Now looking forward expectantly to details of next year's event, but must get on and use up everything I bought this year first...........................

No impact man

Impressed by this family's efforts; if they inspire some to make even just a few small changes, their experiemnt will have been worthwhile. Certainly makes you realise what you *really need* in order to live.

Love it.
Summer's End chutney

6lbs of fruit/vegetables
3lbs tomatoes
4lbs soft brown sugar
1 lb dried fruit
2 pints vinegar
herbs and spices to taste

This is a great, reliable recipe for using up and preserving the last of the summer's harvest; mix and match the fruit and veg according to what you have available - anything goes, just keep the proportions of veg/fruit to sugar and vinegar right and you can't go wrong. Go wild with your spicing and create a chutney unique to you!

Life as yoghurt commercial

I often come across women who think their lives should resemble life in a yoghurt commercial; you know the thing I mean - ever-happy , shiny children, sparkly clean house, organiser calendar, with items "blocked in", time for this, time for that, day for organised "activities", all neat and tidied within an inch of everybody's lives.............
Well, in my experience, life isn't like that, and neither should it be. Life is for living, and a good healthy dose of spontaneity wouldn't go amiss in a lot of peoples' lives.
I do have priorities, but not, I feel at the expense of making the most of what life offers me and going with the flow. It would be nice to see more people throw away the shackles of convention and let their hair down from time to time and just let things unfold as they will.
That's my thought for the day..........

Wednesday, 19 September 2007

Some recent creations from my needles; bit of a sockfest, but you can't have too many...............................

It's always good to start with cake...........

What I do..........

My aim is to live a long and happy life, living lightly on this earth; consuming less, creating more, just *being* more...........................
I am a married mother of two, living in the Blackmore Vale in Dorset, England. We live in a small rural village, and our house is an ongoing project, even after ten years here; the garden is much teh same - constantly changing according to whim and whimsy.................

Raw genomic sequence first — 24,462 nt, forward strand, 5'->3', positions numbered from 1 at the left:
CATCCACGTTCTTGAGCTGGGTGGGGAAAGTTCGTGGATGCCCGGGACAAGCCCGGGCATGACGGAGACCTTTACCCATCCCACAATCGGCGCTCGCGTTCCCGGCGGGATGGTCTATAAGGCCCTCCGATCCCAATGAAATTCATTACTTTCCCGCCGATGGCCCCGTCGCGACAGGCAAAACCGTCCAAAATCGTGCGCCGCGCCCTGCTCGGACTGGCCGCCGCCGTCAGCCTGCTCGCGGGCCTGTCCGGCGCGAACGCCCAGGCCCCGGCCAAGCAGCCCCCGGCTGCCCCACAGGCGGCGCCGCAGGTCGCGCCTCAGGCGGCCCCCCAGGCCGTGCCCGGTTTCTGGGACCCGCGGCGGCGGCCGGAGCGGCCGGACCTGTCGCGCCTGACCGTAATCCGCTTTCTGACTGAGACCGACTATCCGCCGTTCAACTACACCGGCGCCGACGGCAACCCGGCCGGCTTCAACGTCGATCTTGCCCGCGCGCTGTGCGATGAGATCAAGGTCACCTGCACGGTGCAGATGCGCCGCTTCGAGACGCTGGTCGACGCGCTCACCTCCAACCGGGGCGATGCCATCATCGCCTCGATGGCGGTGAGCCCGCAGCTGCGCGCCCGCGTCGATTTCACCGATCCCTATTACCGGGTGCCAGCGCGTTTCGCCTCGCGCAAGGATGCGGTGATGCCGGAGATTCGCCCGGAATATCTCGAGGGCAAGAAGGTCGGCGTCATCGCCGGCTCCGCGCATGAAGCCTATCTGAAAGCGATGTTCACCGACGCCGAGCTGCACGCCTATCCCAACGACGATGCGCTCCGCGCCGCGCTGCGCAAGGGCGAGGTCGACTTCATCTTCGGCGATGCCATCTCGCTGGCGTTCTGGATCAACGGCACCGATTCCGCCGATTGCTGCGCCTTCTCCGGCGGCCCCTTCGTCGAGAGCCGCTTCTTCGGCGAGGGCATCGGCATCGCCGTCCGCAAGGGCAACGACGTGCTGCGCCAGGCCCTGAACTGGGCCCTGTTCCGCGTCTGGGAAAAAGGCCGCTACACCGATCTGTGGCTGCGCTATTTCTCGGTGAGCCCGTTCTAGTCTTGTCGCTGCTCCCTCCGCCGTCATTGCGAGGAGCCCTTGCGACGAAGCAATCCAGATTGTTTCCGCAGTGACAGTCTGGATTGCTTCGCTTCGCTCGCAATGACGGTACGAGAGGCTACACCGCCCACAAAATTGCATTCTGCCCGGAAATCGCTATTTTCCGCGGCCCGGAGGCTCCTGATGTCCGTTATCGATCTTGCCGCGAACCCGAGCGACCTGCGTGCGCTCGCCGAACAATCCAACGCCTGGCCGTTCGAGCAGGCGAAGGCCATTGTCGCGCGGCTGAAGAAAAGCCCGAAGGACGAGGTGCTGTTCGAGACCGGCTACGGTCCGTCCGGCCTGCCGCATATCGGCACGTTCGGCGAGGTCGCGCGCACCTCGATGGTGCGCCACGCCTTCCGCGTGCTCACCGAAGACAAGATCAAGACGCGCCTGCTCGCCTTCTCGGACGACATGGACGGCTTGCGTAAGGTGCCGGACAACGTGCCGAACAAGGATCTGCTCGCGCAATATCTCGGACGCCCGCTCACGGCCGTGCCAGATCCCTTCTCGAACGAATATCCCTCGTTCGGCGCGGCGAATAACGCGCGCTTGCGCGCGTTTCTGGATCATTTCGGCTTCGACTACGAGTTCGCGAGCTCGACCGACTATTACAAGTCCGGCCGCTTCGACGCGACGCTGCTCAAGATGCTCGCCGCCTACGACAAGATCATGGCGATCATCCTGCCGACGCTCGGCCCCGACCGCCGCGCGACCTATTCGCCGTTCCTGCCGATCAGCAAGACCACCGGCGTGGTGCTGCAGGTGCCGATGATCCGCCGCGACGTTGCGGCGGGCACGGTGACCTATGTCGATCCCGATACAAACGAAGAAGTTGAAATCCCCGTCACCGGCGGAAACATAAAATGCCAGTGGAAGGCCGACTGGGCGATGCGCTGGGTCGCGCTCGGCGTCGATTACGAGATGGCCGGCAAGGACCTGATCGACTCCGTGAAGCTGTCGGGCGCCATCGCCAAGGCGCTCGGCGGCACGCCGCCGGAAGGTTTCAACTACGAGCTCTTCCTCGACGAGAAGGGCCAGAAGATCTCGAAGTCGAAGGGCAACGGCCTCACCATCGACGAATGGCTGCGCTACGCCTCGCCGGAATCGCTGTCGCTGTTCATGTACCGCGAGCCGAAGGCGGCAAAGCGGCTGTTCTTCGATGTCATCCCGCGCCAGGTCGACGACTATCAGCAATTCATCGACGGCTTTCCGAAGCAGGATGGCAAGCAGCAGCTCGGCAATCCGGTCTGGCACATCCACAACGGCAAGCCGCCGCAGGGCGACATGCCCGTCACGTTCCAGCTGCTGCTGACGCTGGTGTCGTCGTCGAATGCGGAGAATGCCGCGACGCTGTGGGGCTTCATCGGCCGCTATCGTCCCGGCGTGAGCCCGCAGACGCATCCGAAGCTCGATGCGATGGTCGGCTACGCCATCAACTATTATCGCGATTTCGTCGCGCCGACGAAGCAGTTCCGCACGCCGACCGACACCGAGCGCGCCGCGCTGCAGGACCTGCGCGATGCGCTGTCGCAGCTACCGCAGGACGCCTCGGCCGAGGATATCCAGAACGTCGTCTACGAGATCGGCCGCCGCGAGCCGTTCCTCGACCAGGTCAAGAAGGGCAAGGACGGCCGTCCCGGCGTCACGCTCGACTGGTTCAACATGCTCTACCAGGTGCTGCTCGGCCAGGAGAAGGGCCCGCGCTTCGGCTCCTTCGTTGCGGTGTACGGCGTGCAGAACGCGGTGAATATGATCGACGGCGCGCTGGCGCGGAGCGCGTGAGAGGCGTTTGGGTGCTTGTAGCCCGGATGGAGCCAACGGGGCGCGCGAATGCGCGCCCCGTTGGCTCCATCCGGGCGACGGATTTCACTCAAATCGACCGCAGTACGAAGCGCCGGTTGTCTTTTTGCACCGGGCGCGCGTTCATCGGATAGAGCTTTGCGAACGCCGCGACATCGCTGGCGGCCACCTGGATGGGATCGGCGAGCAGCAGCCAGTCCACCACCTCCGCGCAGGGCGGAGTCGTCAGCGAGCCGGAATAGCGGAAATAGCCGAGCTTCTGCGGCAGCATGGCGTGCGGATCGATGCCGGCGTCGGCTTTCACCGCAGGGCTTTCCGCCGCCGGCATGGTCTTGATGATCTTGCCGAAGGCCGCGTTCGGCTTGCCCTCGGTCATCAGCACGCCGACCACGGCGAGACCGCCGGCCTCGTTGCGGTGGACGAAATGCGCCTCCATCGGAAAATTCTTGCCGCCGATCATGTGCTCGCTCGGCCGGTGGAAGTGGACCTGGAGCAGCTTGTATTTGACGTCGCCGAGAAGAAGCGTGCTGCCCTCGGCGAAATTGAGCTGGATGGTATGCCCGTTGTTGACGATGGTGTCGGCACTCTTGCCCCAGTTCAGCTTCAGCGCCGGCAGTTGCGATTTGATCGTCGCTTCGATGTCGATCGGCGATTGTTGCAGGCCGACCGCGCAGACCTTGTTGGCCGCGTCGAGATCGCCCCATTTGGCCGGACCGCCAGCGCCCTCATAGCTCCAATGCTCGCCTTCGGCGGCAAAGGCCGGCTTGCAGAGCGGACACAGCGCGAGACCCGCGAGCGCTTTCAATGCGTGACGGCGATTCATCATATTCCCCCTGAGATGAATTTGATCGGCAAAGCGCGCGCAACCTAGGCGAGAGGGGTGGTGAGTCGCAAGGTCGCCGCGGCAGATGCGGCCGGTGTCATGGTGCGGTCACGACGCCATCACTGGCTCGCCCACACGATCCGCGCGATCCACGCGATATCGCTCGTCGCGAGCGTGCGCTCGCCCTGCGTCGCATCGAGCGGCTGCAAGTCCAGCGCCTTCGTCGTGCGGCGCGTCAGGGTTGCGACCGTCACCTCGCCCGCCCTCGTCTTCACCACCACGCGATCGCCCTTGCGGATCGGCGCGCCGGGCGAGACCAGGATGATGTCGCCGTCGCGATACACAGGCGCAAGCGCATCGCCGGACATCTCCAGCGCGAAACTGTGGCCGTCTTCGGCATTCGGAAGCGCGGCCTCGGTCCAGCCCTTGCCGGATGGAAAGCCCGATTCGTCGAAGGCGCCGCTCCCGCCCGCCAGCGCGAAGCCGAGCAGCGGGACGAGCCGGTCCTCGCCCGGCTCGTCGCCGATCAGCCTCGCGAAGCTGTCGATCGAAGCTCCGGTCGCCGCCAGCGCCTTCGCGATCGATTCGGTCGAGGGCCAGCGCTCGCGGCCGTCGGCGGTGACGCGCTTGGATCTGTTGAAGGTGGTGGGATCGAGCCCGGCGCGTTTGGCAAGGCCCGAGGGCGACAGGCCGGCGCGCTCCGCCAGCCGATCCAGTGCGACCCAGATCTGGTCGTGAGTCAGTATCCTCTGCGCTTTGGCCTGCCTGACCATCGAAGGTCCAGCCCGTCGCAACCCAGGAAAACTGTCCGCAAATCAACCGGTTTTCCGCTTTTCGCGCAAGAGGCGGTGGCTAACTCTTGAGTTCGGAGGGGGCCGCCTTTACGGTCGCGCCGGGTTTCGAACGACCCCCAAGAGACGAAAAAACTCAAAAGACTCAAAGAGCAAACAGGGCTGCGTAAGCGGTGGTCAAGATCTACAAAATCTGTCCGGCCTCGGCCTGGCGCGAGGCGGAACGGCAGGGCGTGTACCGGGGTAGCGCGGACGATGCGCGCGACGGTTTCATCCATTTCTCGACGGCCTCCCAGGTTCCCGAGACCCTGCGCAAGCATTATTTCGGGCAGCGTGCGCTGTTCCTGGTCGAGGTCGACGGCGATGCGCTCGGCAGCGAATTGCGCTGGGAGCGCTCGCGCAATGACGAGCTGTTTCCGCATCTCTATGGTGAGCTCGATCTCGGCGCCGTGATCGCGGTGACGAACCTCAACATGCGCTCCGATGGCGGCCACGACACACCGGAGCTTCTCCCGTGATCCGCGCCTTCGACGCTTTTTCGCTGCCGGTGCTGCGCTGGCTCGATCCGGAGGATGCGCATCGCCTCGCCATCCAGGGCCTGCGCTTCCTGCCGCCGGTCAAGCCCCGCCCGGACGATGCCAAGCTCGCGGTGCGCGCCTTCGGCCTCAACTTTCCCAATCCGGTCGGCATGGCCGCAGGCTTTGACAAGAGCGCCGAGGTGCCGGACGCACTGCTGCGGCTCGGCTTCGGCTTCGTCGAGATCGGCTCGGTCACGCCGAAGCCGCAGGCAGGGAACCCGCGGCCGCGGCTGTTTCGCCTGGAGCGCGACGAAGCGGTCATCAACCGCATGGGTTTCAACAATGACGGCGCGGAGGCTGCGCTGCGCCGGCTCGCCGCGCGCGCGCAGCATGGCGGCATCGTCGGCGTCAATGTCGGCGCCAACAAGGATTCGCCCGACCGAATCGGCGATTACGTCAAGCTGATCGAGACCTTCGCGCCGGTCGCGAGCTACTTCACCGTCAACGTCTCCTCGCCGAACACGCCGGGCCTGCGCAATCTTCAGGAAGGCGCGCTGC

I knit, cook, sew, bake, paint, draw, crochet, patchwork and quilt, brew, make, create, read, play the piano, think, garden, look after livestock, play an active part in the local community, take a general interest in the world around me, but on my terms.....................

I am interested in books, thinking, philosophy, spirituality, elementals, biodynamics, human rights, womens' issues, environmental issues, peace and justice.

I keep chickens, ducks, Muscovy ducks, bees and goats, and we have a dog. Two home educated children and a husband complete the scene.

I aim to post up what I do in my life, mainly at home, with pictures, poetry, quotes, all sorts.
Welcome to my world, I hope you feel inspired.................................


Welcome to my blog.............

I saw a man, an old Cilician, who occupied an acre or two of land that no one wanted.A patch not worth the ploughing, unrewarding for flocks, unfit for vineyards;He however, by planting here and there among the scrubCabbages or white lilies and verbena and flimsy poppies, fancied himself a kingIn wealth, and coming home late in the eveningLoaded his board with unbought delicacies.


I hope you find something to entertain and inspire you here - it's a journal of my striving to live and authentic, cretaive and simple life in the 21st century - I would welcome your company on my journey.